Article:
Greg Jennett: Well, I wouldn’t expect you to play hyper partisan politics, but I wonder about your own view. We have limited information about the content of this comprehensive strategic partnership, but its mere existence. Is it your view that it would be better if that hadn’t been arranged by Timor-Leste?
Simon Birmingham: I do respect the rights of our sovereign neighbours to pursue their relations and engagements, just as Australia does with China and with any other nation. But I would also expect us to be pursuing, from an Australian standpoint, the closest possible partnership that any nation could have with Timor-Leste. We have a comprehensive strategic partnership with Timor-Leste’s other very proximate neighbours in Indonesia and in Papua New Guinea, and we ought to be in a position where we have as close and as strong a working relationship with Timor-Leste as any other country. What surprises me is the silence from the Albanese Government in terms of when they learnt this agreement was being signed, what the implications of it are, whether they’ve been briefed and how they view it relative to Australia’s position in terms of our engagement with Timor-Leste.
Greg Jennett: Will it lead to more Chinese investment? Is that a natural knock on from the signing of these sort of deals, Chinese infrastructure investment in Timor-Leste, including perhaps gas?
Simon Birmingham: There is always the possibility and it’s usually the hope when these deals are signed. Now, they don’t always, in terms of high-level deals, lead to concrete outcomes. Australia needs to make sure that we double down on our efforts with Timor-Leste as we need to continue to do so right across the Pacific. The Pacific Step Up, led and initiated by the previous government, opening new embassies and missions across the Pacific, increasing infrastructure funding, increasing climate financing. These were all initiatives to make sure that we had a very aggressive and proactive regime of engagement with our Pacific family, neighbours and friends. The current government has continued in a number of ways there, but it’s a sign that we can’t simply think that it is done and dusted at any stage. We need to be constant and vigilant in our actions and that the pre-election posturing of the Labor Party was frankly either politicised or naive in their stance.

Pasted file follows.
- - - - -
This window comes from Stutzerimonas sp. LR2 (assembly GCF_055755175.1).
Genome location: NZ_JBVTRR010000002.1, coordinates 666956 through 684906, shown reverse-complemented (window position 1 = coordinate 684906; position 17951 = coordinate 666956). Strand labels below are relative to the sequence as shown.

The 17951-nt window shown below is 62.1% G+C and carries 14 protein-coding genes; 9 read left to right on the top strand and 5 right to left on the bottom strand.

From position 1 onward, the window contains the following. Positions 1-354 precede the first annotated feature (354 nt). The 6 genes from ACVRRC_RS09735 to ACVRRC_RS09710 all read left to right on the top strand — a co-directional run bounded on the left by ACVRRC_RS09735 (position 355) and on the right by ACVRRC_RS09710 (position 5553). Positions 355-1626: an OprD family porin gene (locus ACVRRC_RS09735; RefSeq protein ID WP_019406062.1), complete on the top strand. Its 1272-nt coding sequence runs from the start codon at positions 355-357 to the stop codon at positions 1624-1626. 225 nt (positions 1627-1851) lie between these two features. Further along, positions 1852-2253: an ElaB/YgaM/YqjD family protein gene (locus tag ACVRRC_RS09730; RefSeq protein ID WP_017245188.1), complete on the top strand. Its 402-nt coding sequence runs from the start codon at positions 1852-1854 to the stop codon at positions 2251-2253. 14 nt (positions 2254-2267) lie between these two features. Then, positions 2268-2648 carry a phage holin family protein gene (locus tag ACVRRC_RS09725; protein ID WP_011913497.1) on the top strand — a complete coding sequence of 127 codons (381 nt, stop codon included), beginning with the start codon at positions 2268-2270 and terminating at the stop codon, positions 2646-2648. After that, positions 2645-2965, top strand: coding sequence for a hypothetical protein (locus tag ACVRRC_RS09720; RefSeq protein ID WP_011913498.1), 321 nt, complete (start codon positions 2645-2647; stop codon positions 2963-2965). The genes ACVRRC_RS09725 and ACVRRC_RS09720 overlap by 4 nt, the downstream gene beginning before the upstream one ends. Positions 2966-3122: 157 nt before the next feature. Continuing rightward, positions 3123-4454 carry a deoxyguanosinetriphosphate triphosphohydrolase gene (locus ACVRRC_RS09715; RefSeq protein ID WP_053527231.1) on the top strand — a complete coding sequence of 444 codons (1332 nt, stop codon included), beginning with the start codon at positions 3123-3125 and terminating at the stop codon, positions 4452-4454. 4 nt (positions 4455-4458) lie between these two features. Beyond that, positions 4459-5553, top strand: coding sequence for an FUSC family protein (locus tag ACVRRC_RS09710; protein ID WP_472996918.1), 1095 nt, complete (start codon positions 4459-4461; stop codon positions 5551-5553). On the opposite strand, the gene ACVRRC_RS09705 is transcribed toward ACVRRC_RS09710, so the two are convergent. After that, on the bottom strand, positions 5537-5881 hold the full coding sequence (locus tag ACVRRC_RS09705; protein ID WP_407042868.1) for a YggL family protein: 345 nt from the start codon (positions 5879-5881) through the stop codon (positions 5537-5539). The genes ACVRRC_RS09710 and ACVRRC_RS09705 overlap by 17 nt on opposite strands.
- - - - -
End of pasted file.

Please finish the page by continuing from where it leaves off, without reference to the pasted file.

Greg Jennett: All right. Simon Birmingham, you’ve already referenced Solomon Islands. Just a quick follow up there. I guess there’s less to talk about than Timor-Leste right now, but it is a matter of record that Manasseh Sogavare lauded China in his address at the UN General Assembly. He praised China’s brand of South-South global cooperation, which is a strategic endeavour of that country. And then he snubbed Joe Biden’s invitation to a Pacific Islands Forum gathering at the White House. Has the time come for Australia to use blunt diplomatic language and publicly criticise this trend in Solomons strategic drift?
Simon Birmingham: Well, I’ll be very clear. I think some of the analysis and comments provided by Prime Minister Sogavare were wrong, that they don’t acknowledge the significant role, for example, that Australia ourselves play as a contributor and supporter to the Solomon Islands. Ultimately, we ought to be in a position where we are trying to encourage engagement right across the region, by as many nations and players as possible, in a way that respects and underpins the sovereignty of each and every nation and that’s Australia’s position and our approach. It is disappointing that he was unable or chose not to go to Washington and to participate there with President Biden. I would hope that in future we do see a commitment to that type of engagement as well, because the US has an important role to play in the region, as it has done over many, many decades of support and engagement in the Solomons and elsewhere.
Greg Jennett: Yeah, there’s a bit happening in our neighbourhood and not for the first time. Simon Birmingham, I guess that means we’ll talk about this again in the near future. Thanks for joining us there from Brisbane today.
Simon Birmingham: Thanks, Greg. My pleasure.